I'm creating a simple top down RTS game. I plan on it "randomly" generating maps on the fly when I need to. I plan on it all working in 'passes':

  1. Fill the terrain in with all grass
  2. Go back and add some random spurts of gravel
  3. Round out the gravel
  4. Draw Mountain Landscape on second layer
  5. Round out mountains
  6. etc. etc.

Now, take a look at this picture below:

enter image description here

I hand created this using my map editor but I plan on this basically being the result after hopefully pass/step 3.

How should I go about deciding when and were to place my gravel so that it is at least irregularly shaped and sporadic enough to look natural?

Thanks if you can! Any and all help is appreciated!

As a side note:

Each pass is basically me iterating through all of my tiles (The map is divided into 40x40 tiles) similar to this:

for (int x = 0; x <= GRIDMAX - 1; x++) {
    for (int y = 0; y <= GRIDMAX - 1; y++) {
        //Terrain(x, y, 0) = SomethingHere;

3 Answers 3


You can play around with Perlin Noise (see my StackOverflow answer for an implementation), to generate a height map. From the height map, you can map certain height ranges to different tiles. Something like:

  • Top 20% Snow
  • Next 20% Gravel
  • Next 40% Grass
  • Last 20% Water

You will have to play with the Perlin Noise generator values to get a terrain that can be generated and look nice.


As the others have said, perlin noise should be a good source of data for deciding where to place different types of tiles. I'd like to complement that idea and link two additional resources that should be helpful with with the third step in your checklist - rounding the corners.

This is a process called auto-tiling and it's not all that difficult to implement. There are many different ways to do it, but most of them rely on calculating adjacency information for each tile in order to decide which graphic should be drawn in that location.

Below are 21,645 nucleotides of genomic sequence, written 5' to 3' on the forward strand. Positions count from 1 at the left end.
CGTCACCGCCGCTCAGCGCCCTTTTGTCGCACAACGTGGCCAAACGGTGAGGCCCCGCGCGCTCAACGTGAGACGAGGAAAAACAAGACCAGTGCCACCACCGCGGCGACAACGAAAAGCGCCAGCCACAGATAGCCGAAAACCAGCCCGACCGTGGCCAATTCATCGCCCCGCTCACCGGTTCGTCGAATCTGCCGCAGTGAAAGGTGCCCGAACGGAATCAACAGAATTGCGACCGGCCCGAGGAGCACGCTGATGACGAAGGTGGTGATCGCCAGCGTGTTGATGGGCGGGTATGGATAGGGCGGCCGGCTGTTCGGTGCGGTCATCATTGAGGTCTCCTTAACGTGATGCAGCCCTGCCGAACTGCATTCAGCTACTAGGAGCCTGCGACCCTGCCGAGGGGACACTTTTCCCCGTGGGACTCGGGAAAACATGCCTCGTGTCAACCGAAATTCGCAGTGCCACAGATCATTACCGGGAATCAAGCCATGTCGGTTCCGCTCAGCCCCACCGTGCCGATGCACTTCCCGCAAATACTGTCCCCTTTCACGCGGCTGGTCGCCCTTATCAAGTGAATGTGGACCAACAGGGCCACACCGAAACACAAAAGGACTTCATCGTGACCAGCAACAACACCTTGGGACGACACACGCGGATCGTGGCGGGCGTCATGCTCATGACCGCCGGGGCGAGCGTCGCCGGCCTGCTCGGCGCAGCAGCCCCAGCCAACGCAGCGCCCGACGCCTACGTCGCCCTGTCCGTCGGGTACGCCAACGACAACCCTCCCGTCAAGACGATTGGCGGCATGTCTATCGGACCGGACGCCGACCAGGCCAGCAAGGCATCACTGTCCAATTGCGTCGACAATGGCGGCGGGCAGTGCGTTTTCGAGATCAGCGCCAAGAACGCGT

A very elegant way to solve this problem is to assign a unique flag value to each adjacent tile direction, and lay out your spritehseet such that the value you get by adding together all the adjacent flags of a tile will correspond to the correct position of the tile in the spritesheet. Read this article for a very clear description of the technique.

And here's another resource which describes another variation of the technique.

  • \$\begingroup\$ Hey, just to let you know, your answer was extremely helpful as far as rounding the corners. Thanks a ton :) It actually all now works (even the rounding corners)! \$\endgroup\$
    – Freesnöw
    Commented Mar 7, 2012 at 11:01

Essentially you can use Perlin Noise generation to generate your maps. You would sample the height map generated and assign gravel blocks to parts of the map that have above a certain height.

Here is an excellent reference post on how to go about implementing such a system and different types of terrain that you could generate.

The examples have a lot more steps than you would need, but the concept is the same.

More on Minecraft-type world gen


enter image description here


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